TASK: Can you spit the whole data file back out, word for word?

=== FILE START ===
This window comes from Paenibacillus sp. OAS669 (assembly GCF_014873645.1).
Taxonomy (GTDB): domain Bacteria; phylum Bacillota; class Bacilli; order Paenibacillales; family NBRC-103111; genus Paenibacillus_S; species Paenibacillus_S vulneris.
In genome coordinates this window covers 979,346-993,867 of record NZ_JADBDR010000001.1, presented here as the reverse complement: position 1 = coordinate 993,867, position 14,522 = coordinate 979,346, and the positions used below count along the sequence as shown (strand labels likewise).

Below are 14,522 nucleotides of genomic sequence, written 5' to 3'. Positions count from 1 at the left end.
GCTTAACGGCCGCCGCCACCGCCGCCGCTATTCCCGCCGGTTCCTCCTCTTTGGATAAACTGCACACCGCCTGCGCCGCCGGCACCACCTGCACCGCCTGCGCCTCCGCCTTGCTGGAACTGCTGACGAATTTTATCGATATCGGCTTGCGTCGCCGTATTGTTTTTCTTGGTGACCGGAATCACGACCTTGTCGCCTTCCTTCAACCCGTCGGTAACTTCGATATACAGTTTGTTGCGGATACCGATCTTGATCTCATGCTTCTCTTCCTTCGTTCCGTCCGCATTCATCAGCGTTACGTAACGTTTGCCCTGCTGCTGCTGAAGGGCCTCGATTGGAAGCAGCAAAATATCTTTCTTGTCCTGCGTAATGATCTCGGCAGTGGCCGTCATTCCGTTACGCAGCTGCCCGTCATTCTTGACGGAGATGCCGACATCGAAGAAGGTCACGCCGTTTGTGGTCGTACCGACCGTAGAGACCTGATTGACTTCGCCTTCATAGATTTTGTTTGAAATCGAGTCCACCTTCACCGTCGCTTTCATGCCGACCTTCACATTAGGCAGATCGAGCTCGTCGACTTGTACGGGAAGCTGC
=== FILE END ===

This window comes from Paenibacillus sp. OAS669 (assembly GCF_014873645.1).
Taxonomy (GTDB): domain Bacteria; phylum Bacillota; class Bacilli; order Paenibacillales; family NBRC-103111; genus Paenibacillus_S; species Paenibacillus_S vulneris.
In genome coordinates this window covers 979,346-993,867 of record NZ_JADBDR010000001.1, presented here as the reverse complement: position 1 = coordinate 993,867, position 14,522 = coordinate 979,346, and the positions used below count along the sequence as shown (strand labels likewise).

Below are 14,522 nucleotides of genomic sequence, written 5' to 3'. Positions count from 1 at the left end.
GCTTAACGGCCGCCGCCACCGCCGCCGCTATTCCCGCCGGTTCCTCCTCTTTGGATAAACTGCACACCGCCTGCGCCGCCGGCACCACCTGCACCGCCTGCGCCTCCGCCTTGCTGGAACTGCTGACGAATTTTATCGATATCGGCTTGCGTCGCCGTATTGTTTTTCTTGGTGACCGGAATCACGACCTTGTCGCCTTCCTTCAACCCGTCGGTAACTTCGATATACAGTTTGTTGCGGATACCGATCTTGATCTCATGCTTCTCTTCCTTCGTTCCGTCCGCATTCATCAGCGTTACGTAACGTTTGCCCTGCTGCTGCTGAAGGGCCTCGATTGGAAGCAGCAAAATATCTTTCTTGTCCTGCGTAATGATCTCGGCAGTGGCCGTCATTCCGTTACGCAGCTGCCCGTCATTCTTGACGGAGATGCCGACATCGAAGAAGGTCACGCCGTTTGTGGTCGTACCGACCGTAGAGACCTGATTGACTTCGCCTTCATAGATTTTGTTTGAAATCGAGTCCACCTTCACCGTCGCTTTCATGCCGACCTTCACATTAGGCAGATCGAGCTCGTCGACTTGTACGGGAAGCTGC